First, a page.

Why Your Conversion Rate is Dropping on Your Facebook Ads
The conversion rate you see from Facebook ads will vary over time. Sometimes it fluctuates from hour to hour, from day to day, or from ad to ad. It’s really quite tricky to keep it stable, which is why ads churn so frequently.
If your conversion rate is dropping, what’s causing it? What can you do about it? Let’s find out.
Types of Conversion Rate Drops
Before we dig into specific causes for conversion rate drops, let’s talk about the different kinds of drops you might see. There are a few different types of drops you can experience, and they tend to point to different causes.
First, you have to correlate the data with other actions. If your conversion rate dropped, ask yourself one question: did you make a change that could have caused it, or did it drop on its own?
If you made a change and your conversion rate dropped, you can analyze if that change was beneficial or not. A beneficial change with a lower conversion rate typically means that the conversion value is higher; you may get fewer conversions, but those conversions are worth enough that the profit you receive still increases.
If your conversion rate dropped but you didn’t make any changes to your ads, you need to start looking for outside factors. Maybe Facebook made a change to their ads system, or maybe a budget ran out, or something else happened. Most of what I’ve listed below are these kinds of changes.
Another thing to look at is if this is a gradual decrease or a sudden drop. If you’ve been averaging 10 conversions a day and now you’re looking at 7, but last week it was 8 and the week before was 9, it’s an indication of a slow and gradual decline. On the other hand, if you’re used to 10 daily conversions and now you have zero, you have a more serious issue to look into.
You’ll also want to look at the scale of the data. Is your conversion rate dropping for one specific ad, or is it dropping for every ad on your account, or only just some particular campaigns or sets? This can help you narrow down what type of drop you might be seeing.
Now let’s look at specific causes for conversion rate drops.
Scheduling for Some Ads Ended
This one is a very common cause for a dropping conversion rate. Often, when you choose to run ads, you’re choosing a schedule for those ads. Since ads have an expected lifetime, you choose to set an end date for when those ads stop running. Maybe it’s a seasonal sale and you don’t want it to go much beyond the holiday it’s targeting. Maybe it’s a special event that lasts a week. You know, that kind of time-based targeting.
If you’re looking at your ads from a bird’s eye point of view and you see a conversion drop that is sudden but not total, it could be because some ads stopped running. Check to see if any ended their schedules.
Your Ads are Aging
Ads age and decay over time. Once people have seen them for a while, they eventually stop noticing or paying attention to them. Sometimes this is called banner blindness, and sometimes it’s a matter of saturation and frequency. And, of course, Facebook simply likes it when you’re keeping your ads fresh. Fresh content always does better on Facebook, whether it’s paid or not.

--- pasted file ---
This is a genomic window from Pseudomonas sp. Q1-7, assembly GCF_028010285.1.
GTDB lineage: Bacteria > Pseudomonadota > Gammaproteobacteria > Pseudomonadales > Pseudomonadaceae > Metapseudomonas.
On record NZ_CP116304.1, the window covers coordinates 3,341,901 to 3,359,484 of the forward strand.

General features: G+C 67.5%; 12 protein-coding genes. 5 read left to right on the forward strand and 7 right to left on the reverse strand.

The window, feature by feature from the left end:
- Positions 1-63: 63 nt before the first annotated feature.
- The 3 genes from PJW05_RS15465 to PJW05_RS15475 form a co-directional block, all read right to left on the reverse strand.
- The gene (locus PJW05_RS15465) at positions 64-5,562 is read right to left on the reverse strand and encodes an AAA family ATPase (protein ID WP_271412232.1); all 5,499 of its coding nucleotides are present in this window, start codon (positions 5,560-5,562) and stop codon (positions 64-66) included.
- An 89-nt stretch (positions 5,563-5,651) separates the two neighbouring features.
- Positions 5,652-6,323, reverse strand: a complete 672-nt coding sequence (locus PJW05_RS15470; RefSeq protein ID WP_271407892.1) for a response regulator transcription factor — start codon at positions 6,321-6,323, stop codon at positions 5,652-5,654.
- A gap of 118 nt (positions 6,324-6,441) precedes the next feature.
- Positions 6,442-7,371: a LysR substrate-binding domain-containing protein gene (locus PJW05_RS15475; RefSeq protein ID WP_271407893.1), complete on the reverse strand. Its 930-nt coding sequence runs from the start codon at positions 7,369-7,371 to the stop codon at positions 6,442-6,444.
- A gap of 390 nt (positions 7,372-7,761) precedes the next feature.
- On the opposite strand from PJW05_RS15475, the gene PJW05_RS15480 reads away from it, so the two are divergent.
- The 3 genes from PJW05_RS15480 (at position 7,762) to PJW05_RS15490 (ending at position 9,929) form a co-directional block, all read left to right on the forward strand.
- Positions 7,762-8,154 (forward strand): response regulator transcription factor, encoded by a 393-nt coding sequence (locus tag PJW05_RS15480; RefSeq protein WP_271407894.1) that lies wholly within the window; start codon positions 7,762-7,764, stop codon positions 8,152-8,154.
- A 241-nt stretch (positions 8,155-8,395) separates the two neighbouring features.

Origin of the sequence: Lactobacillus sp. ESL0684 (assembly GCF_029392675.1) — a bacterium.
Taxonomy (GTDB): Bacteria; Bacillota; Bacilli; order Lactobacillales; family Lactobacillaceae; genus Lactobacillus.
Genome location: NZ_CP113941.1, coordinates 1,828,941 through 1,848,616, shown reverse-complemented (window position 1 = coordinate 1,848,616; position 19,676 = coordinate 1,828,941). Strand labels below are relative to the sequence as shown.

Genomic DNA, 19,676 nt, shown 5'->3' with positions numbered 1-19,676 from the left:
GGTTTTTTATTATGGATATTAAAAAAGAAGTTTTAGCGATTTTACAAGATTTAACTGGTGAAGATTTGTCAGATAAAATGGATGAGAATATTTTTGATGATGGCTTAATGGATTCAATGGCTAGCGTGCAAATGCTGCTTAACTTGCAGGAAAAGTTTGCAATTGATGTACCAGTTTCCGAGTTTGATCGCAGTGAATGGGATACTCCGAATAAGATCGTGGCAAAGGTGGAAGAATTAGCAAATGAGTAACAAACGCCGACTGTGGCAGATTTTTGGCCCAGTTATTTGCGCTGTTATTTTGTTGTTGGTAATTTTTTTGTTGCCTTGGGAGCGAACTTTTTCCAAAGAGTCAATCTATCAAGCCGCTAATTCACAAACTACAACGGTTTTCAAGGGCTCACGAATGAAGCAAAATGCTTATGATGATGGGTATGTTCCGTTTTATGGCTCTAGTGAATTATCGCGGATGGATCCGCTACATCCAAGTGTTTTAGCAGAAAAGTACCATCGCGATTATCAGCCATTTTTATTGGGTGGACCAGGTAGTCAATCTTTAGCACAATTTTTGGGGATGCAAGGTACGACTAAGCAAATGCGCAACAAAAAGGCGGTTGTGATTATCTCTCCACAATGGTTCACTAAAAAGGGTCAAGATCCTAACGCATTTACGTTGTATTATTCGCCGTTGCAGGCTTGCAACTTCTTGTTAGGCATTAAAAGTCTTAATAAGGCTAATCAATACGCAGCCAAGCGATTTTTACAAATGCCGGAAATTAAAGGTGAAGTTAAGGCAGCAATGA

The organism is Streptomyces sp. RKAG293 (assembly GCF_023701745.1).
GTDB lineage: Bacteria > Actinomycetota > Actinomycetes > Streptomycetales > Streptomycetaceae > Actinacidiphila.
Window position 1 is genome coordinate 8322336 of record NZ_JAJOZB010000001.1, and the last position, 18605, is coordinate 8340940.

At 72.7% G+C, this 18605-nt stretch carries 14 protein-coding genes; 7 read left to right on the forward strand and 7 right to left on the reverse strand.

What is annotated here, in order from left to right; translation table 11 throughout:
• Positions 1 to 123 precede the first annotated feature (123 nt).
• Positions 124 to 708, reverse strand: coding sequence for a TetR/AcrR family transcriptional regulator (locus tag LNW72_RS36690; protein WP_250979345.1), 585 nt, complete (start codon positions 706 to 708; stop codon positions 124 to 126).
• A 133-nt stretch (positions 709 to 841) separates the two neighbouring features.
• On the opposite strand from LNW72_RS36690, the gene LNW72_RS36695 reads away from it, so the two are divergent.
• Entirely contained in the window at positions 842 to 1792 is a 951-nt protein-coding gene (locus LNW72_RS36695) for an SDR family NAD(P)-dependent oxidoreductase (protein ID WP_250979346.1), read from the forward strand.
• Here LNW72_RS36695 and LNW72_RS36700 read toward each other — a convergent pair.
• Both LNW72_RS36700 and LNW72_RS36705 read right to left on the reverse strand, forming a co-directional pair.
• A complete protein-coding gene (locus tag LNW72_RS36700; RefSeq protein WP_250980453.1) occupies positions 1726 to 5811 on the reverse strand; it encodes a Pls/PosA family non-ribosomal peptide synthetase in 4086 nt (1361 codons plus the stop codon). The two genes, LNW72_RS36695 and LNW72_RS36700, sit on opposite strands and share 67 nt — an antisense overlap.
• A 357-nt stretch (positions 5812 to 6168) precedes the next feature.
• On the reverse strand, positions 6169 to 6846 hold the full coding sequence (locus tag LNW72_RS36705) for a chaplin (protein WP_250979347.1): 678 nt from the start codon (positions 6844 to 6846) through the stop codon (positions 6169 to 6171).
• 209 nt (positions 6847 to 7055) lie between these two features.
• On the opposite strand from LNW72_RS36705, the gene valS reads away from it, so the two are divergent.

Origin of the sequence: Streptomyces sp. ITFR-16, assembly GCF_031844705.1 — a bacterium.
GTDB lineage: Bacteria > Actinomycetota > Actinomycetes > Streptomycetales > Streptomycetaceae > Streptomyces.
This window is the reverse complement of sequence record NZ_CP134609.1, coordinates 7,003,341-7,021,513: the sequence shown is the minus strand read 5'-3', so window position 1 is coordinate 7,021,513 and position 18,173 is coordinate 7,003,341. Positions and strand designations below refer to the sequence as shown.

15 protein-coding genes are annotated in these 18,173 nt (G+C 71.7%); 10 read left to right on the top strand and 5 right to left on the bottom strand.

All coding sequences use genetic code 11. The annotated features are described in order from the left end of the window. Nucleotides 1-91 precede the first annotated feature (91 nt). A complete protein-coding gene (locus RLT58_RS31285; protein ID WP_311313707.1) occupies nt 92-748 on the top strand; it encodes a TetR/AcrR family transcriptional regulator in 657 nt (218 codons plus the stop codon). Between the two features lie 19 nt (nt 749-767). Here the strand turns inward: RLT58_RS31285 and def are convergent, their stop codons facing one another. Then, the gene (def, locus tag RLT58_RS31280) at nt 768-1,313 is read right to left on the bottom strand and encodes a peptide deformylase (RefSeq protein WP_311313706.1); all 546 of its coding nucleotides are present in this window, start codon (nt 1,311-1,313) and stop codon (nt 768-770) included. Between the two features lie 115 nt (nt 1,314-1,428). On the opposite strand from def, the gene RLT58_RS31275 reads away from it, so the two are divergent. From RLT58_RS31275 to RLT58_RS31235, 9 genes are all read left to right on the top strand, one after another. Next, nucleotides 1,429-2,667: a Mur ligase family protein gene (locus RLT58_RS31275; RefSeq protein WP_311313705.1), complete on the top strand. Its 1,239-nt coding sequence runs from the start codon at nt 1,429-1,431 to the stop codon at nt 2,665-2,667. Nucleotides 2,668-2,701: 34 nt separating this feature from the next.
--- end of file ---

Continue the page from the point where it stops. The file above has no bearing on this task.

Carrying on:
Unless you have somehow stumbled upon an immortal evergreen ad, you’re going to want to change up your ads from time to time. This can be a simple refresh of the ad copy, or it can be a complete revision of your ads from the ground up, including copy, targeting, and bidding structure.
Your Targeting is Growing Less Accurate
There can be two reasons why your targeting is growing less accurate. The first is when you’re following a rabbit hole of conversions, like an ore vein in a mountain as you mine, until that ore vein peters out. You start with a broad, high-converting audience. You narrow down your targeting to make it more precise, sacrificing a few conversions while chasing the majority on increasingly narrow but cheaper targeting. Eventually, you saturate that audience and the value of your ads peters out.
The other reason is natural drift in terms of your audience. Maybe you’ve kept some fixed targeting, but the usage of your product has shifted from one audience to another. You typically have to re-examine your audience every six months or so to make sure you’re still on track and still aware of the people who are actually engaged with and buying from your brand.
Your Landing Page or Offer Changed
Ads can decline even when the ads themselves haven’t changed. A sudden or semi-sudden drop over the course of a day or two can indicate that something changed on the other end of the ads.
This typically happens when there’s a disconnect between the people running ads and the people managing landing pages and content. If a landing page changes and you’re not aware of it when you’re looking at the performance of your ads, you’ll have to track down why your performance changed.
Your Budget is Running Out
When your budget nears the end of its rope, performance can drop. Facebook tends to try to average your budget across your schedule, but changes to either can mean performance takes a hit.
Facebook is also pretty flexible with budgetary spending, in an interesting way. If you set a budget cap of $10 per day, Facebook is actually allowed to spend up to 25% more, so $12.50 per day. The $10 per day is simply an average. All this means is that if there’s a day with good performance, they have the flexibility to increase spend within reason to capture it. Conversely, they then have to spend LESS the next day to lower the average back down. This can result in spikes and dips in conversion rate that are otherwise hard to track down.